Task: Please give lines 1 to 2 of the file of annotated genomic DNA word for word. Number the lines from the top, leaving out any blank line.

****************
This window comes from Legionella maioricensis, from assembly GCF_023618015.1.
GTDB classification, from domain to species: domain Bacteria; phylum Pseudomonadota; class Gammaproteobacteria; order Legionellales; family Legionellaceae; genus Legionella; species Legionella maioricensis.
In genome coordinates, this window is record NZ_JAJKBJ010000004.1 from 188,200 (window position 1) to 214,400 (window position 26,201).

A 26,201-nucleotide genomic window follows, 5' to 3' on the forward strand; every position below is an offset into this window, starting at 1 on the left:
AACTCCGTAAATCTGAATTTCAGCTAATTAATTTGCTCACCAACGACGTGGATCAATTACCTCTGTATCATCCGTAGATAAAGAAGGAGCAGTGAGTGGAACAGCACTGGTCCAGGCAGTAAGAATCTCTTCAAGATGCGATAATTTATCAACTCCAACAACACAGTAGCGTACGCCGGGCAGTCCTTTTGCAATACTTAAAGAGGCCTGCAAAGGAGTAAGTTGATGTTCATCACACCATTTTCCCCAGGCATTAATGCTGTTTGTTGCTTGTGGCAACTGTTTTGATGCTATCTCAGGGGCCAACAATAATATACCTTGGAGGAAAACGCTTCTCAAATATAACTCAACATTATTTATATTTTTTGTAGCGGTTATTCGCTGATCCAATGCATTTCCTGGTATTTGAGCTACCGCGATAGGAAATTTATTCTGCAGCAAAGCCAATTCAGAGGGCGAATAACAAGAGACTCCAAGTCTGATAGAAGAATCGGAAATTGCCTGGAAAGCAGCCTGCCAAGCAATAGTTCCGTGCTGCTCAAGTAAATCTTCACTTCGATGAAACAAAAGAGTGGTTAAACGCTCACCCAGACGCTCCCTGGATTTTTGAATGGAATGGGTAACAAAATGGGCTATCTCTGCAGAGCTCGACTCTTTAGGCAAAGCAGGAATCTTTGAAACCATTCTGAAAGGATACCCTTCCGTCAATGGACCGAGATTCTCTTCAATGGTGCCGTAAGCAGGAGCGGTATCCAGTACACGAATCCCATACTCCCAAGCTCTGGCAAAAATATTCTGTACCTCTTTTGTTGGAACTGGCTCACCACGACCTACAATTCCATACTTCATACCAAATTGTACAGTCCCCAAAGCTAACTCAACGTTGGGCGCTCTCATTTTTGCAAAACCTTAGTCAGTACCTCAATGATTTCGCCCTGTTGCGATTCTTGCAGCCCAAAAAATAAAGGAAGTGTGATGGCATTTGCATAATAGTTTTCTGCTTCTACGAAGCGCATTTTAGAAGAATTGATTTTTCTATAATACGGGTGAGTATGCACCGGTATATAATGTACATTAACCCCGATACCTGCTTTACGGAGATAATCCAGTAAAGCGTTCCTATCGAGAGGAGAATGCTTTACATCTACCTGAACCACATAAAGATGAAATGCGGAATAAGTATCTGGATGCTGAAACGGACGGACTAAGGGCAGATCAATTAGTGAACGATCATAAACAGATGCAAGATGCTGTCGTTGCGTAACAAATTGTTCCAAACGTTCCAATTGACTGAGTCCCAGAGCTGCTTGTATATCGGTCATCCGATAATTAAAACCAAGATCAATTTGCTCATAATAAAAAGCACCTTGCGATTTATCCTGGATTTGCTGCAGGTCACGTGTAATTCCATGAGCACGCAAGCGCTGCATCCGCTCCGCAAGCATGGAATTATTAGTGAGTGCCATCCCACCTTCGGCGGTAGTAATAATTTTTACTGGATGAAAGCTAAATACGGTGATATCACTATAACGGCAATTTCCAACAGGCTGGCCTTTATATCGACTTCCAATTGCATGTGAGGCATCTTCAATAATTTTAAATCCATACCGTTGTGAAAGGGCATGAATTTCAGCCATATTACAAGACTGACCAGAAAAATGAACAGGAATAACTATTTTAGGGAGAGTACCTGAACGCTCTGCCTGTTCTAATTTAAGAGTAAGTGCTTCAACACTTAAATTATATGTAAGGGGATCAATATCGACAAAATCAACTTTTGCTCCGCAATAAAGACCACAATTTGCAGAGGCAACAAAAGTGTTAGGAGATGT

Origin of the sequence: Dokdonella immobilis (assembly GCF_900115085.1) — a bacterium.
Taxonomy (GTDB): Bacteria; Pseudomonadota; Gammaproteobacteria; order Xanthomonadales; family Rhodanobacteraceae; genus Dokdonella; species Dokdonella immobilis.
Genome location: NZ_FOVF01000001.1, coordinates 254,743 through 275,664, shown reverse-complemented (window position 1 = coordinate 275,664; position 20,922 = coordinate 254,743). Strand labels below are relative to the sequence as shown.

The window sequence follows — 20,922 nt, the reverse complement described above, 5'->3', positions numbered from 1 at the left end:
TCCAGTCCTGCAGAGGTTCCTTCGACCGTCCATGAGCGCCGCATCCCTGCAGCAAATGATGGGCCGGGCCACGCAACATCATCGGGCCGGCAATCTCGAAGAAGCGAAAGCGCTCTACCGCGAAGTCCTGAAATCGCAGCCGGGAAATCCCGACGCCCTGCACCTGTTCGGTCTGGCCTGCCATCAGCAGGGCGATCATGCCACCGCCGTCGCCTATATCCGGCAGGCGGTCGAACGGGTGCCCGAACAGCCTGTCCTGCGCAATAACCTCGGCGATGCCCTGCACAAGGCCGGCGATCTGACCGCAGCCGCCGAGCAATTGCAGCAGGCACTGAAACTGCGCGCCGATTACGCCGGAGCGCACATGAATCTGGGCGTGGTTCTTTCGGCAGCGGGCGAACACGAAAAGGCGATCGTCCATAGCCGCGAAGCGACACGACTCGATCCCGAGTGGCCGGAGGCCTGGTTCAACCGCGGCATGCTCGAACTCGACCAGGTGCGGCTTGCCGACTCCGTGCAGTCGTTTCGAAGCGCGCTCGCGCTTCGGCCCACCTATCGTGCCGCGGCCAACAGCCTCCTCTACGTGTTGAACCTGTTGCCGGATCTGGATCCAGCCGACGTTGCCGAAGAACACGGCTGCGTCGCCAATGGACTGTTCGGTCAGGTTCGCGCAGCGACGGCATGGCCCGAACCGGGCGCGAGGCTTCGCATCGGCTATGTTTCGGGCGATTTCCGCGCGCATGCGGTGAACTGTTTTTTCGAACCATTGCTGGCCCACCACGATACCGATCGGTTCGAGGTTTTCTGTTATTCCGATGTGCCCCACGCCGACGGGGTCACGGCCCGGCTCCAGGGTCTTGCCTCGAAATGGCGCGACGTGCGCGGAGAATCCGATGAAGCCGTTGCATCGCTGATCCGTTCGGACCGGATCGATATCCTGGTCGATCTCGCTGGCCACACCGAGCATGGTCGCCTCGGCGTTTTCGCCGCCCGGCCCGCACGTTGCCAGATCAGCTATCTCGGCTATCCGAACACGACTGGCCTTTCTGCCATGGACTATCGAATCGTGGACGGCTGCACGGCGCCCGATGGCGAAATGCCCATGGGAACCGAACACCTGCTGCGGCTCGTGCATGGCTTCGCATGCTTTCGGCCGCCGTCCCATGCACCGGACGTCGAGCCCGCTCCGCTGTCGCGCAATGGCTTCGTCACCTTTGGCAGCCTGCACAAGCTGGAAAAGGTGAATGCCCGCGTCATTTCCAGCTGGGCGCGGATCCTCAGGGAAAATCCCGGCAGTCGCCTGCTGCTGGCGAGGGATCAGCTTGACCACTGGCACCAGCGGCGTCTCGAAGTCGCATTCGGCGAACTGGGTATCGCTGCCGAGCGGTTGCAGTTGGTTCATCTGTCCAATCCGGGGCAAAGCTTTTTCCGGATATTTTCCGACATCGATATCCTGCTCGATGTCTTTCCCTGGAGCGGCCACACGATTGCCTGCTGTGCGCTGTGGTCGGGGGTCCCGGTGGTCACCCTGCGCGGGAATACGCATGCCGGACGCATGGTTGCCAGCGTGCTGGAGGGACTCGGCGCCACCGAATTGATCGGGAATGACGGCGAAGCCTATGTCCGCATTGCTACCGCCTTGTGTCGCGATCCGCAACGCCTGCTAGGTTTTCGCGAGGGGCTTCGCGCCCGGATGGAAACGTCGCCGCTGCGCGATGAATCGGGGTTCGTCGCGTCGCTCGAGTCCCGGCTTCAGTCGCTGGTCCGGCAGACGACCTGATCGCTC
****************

This window comes from Legionella maioricensis, from assembly GCF_023618015.1.
GTDB classification, from domain to species: domain Bacteria; phylum Pseudomonadota; class Gammaproteobacteria; order Legionellales; family Legionellaceae; genus Legionella; species Legionella maioricensis.